It is the position of the plaintiffs that with respect to Northern Illinois University the State has precluded itself from furnishing housing for the students attending the University. That disability is to continue so long as the housing needs of the students are met by privately financed housing, operated for a profit. It is the position of the plaintiffs that the adequacy of the supply of privately financed housing is to be determined by a court which would presumably review the situation from time to time and issue its pronouncement. It is further the position of the plaintiffs that the burden is upon the University to establish that the supply of privately financed housing is inadequate before any additional student housing units may be constructed by the University. The relief sought by the plaintiffs would not directly affect the defendants. It could, however, have a serious impact upon the students attending the University during future years.
A statement of the terms of such a contract would immediately give rise to questions as to the authority of the governing board to abdicate its responsibility in this fashion. The complaint in the present case, however, does not allege the execution of any contract embodying the terms which are sought to be specifically enforced. Instead, the complaint alleges what are described as "representations and commitments" made by various members of the staff of the University and acted upon by the plaintiffs. In legal theory the plaintiffs predicate their right to the relief they seek upon doctrines of apparent authority in the law of agency and upon principles of equitable estoppel. We turn, therefore, to a consideration of the source of the "representations and commitments" relied upon.
Northern Illinois University, founded at DeKalb in 1895 as the Northern Illinois State Normal School, was originally controlled by its own board of trustees. (Laws of 1895, p. 69.) After a series of administrative reorganizations culminating in 1954, the school, then known as Northern Illinois State Teachers College, came under the authority of a state-wide Teachers College Board. In 1957 the college was renamed Northern Illinois University (Ill. Rev. Stat. 1957, ch. 122, par. 450b), and in 1965 the Teachers College Board became the Board of Governors of State Colleges and Universities (Ill. Rev. Stat. 1965, ch. 122, par. 577.1). In 1967, control over Northern Illinois University and Illinois State University at Normal was transferred from the Board of Governors to the newly created Board of Regents of Regency Universities, one of the defendants in this case. Ill. Rev. Stat. 1967, ch. 144, par. 301 et seq.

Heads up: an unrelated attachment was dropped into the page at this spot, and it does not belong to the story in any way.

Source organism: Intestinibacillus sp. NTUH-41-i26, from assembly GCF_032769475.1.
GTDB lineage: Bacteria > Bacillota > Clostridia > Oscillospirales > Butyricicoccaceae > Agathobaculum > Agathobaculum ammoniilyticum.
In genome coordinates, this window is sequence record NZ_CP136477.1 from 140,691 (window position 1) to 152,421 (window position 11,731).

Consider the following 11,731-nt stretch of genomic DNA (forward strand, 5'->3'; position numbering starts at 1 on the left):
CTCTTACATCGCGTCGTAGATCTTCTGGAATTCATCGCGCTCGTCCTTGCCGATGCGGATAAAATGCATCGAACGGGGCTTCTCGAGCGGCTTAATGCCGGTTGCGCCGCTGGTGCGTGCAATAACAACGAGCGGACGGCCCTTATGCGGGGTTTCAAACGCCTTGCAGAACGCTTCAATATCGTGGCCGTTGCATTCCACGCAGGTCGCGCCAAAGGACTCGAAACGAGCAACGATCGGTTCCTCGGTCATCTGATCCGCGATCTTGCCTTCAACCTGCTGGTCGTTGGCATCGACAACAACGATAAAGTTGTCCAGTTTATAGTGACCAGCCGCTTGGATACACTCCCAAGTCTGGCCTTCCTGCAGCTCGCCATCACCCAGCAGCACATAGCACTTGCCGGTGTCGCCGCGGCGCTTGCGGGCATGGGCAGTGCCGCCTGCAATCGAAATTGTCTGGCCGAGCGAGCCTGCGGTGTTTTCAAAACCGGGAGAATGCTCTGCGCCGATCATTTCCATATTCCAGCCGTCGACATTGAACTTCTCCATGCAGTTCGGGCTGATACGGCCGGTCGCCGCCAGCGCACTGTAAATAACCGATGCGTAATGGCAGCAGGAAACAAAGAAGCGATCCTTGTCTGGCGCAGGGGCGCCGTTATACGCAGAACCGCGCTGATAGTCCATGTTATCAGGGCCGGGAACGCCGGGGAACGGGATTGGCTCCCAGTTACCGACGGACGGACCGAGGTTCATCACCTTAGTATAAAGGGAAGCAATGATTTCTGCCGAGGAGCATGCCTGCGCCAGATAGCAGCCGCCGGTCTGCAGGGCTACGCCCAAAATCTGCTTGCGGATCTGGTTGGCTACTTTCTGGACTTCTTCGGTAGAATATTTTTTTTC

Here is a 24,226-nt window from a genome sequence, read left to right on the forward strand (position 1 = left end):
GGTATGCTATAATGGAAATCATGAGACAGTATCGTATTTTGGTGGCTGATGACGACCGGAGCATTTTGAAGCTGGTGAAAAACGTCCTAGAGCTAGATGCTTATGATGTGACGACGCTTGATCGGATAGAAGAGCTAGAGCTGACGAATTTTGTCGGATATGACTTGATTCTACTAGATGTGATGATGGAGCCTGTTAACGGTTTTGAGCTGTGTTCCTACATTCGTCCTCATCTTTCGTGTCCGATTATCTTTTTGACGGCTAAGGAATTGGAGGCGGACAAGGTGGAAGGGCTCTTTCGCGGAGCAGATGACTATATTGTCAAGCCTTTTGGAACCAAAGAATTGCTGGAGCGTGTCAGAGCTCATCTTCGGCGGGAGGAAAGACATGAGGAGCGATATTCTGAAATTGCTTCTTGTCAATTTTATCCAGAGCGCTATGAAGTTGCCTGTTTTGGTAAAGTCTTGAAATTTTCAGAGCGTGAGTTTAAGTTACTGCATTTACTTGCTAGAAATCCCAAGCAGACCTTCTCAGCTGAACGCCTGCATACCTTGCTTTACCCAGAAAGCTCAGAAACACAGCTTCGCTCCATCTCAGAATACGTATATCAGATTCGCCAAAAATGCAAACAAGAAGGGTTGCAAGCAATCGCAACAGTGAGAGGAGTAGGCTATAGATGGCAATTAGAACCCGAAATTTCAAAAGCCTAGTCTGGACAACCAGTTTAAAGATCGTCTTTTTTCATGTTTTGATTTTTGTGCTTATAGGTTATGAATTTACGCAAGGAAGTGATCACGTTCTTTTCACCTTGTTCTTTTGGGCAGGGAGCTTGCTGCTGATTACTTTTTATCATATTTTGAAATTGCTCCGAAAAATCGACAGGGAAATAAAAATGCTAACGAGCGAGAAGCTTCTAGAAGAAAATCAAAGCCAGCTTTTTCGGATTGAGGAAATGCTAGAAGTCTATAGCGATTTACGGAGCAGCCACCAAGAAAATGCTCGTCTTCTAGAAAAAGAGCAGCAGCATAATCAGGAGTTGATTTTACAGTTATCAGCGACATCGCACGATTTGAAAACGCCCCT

The Board of Regents is "constituted a body corporate and politic" and has the statutory power and duty, among other things, to enter into contracts and to sue and be sued. (Ill. Rev. Stat. 1967, ch. 144, par. 307.) It is authorized to "make rules and regulations, establish practices and prescribe policies, not inconsistent with the law, for the management, operation, control and maintenance of the Regency Universities, and their employees, students and property." (Ill. Rev. Stat. 1967, ch. 144, par. 308(b).) The Board of Governors of State Colleges and Universities and the Teachers College Board, the predecessor governing bodies of the University, had similarly broad statutory powers of management and control. Ill. Rev. Stat. 1965, ch. 122, par. 577.8; Ill. Rev. Stat. 1957, ch. 122, par. 462.
What is at once striking about the plaintiff's position is that none of the "representations and commitments" they rely upon was made by the present or a former governing board of the University, or even by any individual member of those governing boards. Nor was any representation or commitment made by the president of the University. Indeed, it appears from the depositions which were before the trial court that none of the plaintiffs had any direct contact whatsoever with any president of the University or with any of the members of its governing body. It does appear, however, that the plaintiffs had read newspaper accounts of statements reported to have been made by the president of the University before the zoning board of appeals of the city of DeKalb. With this exception, the "representations and commitments" relied upon were made by the director of student housing, the assistant director of student housing, and the director of research of the University.
"Apparent authority exists only to the extent that it is reasonable for the third person dealing with the agent to believe that the agent is authorized." (Restatement (Second) of Agency, § 8, comment c.) Even if we were to assume that the ordinary rules of agency are fully applicable to public officers exercising the responsibilities here involved (but see Restatement (Second) of Agency, Scope Note p. 2), it would remain entirely clear that in a matter so extraordinary as the abandonment of governmental responsibility that is alleged in this complaint, it was unreasonable as a matter of law to rely upon the "representations and commitments" of lower echelon members of the University staff.
The judgment of the circuit court of Cook County is affirmed.